You must describe your results, but you must NOT interpret them. If good ideas occur to you at this time, save them at the bottom of the page for the discussion section. Be factual and orderly in this section, but try not to be too dry. Once you have written the results section, you can move on to the discussion section. This is usually fun to write, because now you can talk about your ideas about the data.
Thesis Structure. This page outlines the stages of an honours thesis and provides links to other pages that will give you more information and some examples from past theses. states aim of your research and how it fits into the gap; can include hypotheses; can include an outline of the following chapters.
I. Thesis structure Title Page Title (including subtitle), author, institution, department, date of delivery, research mentor(s) and advisor, their instututions and email adresses.
The argument is your answer to your research question/s, and the structure of your thesis should support the argument. A thesis argument map can help you to stay on track and can save you a lot of time writing. As long as you have planned a good structure for the parts of a research paper, both approaches are acceptable and it is a matter of preference. A good introduction generally consists of three distinct parts: You should first give a .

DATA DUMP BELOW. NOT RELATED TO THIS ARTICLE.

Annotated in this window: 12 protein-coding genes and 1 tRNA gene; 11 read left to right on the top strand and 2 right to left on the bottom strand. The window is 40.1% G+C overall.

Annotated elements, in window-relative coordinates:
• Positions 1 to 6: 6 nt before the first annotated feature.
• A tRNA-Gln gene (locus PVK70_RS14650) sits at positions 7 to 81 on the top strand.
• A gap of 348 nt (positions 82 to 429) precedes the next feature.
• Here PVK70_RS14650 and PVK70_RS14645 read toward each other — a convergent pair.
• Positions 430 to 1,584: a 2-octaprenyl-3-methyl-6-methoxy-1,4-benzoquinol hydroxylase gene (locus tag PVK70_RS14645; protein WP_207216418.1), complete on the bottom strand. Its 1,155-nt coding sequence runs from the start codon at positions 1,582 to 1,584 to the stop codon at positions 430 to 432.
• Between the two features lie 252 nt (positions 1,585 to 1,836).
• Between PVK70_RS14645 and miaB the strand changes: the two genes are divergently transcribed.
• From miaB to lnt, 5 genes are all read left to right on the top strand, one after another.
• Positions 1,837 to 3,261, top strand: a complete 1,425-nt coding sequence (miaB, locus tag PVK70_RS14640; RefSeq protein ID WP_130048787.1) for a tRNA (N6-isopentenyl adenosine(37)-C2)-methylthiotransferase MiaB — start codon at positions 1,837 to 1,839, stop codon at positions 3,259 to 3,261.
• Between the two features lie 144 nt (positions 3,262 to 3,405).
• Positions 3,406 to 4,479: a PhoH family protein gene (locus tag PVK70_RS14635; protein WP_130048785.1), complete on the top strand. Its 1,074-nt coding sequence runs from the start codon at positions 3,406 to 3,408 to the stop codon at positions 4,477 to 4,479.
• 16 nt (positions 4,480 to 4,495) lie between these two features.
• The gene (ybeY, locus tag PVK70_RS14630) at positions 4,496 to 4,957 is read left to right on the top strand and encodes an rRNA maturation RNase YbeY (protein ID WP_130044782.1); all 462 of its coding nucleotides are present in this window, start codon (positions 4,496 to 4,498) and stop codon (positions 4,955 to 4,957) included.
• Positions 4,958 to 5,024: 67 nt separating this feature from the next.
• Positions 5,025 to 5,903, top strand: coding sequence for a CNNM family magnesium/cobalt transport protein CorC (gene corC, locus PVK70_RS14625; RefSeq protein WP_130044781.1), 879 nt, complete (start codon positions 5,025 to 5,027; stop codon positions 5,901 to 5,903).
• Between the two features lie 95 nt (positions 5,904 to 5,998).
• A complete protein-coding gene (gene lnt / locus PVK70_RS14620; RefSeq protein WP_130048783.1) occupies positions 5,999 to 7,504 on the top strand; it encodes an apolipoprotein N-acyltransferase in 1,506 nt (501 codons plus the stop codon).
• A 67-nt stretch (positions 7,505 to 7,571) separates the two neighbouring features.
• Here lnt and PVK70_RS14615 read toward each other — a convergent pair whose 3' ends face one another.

How to structure a dissertation. How do you start when you have to write a dissertation or a thesis? You can save yourself some headaches by first typing each element of the structure of your dissertation in Microsoft Word/5(). A discussion of your research question or thesis statement; A schematic outline of the remainder of your thesis; The outline gives an overview of the main points of your thesis. It clarifies the structure of your thesis and helps you find the correct focus for your work. The outline can also be used in supervision sessions, especially in.